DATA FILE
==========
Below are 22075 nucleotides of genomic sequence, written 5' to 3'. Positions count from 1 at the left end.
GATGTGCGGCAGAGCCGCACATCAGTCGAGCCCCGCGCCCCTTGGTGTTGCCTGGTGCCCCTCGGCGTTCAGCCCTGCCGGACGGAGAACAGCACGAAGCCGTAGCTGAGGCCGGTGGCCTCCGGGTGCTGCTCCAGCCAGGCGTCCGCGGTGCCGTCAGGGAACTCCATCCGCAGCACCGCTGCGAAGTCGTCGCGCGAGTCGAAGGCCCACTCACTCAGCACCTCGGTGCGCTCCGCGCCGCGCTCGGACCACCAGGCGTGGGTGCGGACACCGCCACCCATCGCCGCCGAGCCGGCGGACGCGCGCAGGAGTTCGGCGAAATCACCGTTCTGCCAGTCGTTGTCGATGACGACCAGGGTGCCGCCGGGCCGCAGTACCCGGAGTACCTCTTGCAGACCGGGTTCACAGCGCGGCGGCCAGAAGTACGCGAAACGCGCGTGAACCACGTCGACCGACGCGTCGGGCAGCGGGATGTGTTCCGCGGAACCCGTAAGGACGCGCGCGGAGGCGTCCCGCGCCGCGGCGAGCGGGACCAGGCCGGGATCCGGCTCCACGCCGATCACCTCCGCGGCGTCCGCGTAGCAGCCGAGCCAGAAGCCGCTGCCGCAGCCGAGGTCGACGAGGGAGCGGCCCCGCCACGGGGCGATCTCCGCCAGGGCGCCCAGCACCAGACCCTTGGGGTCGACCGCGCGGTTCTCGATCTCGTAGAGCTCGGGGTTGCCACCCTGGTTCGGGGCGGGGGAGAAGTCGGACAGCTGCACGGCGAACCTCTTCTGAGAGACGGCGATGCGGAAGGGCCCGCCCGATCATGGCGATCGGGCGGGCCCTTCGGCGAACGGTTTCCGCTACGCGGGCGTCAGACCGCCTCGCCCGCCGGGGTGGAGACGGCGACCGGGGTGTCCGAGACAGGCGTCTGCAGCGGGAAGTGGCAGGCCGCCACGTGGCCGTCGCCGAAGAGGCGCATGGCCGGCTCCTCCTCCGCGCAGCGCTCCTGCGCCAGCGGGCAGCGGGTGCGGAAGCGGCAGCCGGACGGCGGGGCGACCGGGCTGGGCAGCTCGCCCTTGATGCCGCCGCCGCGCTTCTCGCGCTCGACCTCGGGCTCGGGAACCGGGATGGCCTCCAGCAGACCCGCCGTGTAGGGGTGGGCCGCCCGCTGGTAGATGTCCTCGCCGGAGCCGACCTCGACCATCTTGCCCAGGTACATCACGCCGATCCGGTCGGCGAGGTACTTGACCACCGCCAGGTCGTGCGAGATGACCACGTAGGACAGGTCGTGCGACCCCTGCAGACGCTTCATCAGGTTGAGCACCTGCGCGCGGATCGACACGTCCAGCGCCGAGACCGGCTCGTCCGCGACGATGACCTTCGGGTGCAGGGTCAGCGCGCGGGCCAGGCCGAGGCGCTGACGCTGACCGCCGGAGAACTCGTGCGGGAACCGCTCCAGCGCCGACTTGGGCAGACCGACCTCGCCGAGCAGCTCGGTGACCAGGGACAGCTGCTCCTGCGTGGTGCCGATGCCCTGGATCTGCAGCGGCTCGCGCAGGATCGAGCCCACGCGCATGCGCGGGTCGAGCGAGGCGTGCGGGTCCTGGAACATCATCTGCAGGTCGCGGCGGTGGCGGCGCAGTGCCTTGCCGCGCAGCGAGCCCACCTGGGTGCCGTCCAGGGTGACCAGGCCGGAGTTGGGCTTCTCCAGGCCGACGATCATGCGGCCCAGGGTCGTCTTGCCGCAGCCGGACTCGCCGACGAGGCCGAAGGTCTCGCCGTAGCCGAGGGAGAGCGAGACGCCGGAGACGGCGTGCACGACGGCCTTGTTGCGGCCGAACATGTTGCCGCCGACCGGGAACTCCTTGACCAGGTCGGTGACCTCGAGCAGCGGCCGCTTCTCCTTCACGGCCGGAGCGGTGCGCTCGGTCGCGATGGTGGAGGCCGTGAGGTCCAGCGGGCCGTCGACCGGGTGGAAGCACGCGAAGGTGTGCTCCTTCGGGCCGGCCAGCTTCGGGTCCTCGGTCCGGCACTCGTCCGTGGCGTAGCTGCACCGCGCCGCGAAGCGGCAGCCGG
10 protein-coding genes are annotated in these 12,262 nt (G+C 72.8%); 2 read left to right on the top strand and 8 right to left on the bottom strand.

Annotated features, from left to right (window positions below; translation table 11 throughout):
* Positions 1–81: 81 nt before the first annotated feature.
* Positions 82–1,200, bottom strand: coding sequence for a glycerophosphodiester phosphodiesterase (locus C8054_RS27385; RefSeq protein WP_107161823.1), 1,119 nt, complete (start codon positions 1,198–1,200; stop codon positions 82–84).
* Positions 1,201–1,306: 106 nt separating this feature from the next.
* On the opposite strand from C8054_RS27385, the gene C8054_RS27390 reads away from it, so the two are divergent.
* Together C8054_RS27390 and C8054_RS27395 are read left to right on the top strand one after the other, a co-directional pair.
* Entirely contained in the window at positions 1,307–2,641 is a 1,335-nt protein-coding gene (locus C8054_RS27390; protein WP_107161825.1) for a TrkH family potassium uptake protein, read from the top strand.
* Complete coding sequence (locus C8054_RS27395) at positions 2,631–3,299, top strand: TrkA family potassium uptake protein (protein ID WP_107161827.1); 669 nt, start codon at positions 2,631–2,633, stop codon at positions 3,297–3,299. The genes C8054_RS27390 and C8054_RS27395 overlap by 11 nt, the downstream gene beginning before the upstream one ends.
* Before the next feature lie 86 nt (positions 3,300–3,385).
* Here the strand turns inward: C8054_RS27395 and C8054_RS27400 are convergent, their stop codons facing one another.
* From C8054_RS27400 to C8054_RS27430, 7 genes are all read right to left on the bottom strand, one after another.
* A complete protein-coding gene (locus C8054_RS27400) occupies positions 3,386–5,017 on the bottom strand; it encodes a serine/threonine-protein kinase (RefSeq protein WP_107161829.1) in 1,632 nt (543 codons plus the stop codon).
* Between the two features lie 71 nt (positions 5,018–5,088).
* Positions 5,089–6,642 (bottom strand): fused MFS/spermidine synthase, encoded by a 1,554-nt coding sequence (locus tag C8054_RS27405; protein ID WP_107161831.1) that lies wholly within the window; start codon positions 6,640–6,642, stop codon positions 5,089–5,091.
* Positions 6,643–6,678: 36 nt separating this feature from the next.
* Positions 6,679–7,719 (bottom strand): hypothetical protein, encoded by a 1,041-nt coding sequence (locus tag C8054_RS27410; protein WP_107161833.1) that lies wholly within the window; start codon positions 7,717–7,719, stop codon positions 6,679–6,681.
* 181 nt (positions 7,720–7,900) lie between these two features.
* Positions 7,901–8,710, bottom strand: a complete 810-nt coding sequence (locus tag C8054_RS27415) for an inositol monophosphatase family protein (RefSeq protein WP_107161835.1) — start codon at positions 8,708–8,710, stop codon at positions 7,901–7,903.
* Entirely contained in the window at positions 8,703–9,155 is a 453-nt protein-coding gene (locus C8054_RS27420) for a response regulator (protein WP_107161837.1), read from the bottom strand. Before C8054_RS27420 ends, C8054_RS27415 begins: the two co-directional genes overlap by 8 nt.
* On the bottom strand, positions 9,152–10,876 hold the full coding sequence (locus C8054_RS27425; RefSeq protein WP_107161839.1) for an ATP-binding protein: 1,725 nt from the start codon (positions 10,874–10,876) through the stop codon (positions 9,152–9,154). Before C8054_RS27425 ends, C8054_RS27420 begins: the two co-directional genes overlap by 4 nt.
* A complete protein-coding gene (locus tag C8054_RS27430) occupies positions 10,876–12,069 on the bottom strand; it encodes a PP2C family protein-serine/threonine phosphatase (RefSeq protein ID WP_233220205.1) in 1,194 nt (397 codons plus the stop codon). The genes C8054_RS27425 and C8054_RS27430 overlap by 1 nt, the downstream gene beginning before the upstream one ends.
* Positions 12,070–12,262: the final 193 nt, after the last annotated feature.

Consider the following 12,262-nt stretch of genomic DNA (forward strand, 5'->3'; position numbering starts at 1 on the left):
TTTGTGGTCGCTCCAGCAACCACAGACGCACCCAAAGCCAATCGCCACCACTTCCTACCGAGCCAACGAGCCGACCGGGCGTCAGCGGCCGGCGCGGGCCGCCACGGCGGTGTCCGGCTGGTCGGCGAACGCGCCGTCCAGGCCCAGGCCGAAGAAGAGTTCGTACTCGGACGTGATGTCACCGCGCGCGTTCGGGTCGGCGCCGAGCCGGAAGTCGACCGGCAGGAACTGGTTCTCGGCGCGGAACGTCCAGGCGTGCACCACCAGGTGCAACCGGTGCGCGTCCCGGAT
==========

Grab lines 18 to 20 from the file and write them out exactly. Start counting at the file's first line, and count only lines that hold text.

* Positions 6,643–6,678: 36 nt separating this feature from the next.
* Positions 6,679–7,719 (bottom strand): hypothetical protein, encoded by a 1,041-nt coding sequence (locus tag C8054_RS27410; protein WP_107161833.1) that lies wholly within the window; start codon positions 7,717–7,719, stop codon positions 6,679–6,681.
* 181 nt (positions 7,720–7,900) lie between these two features.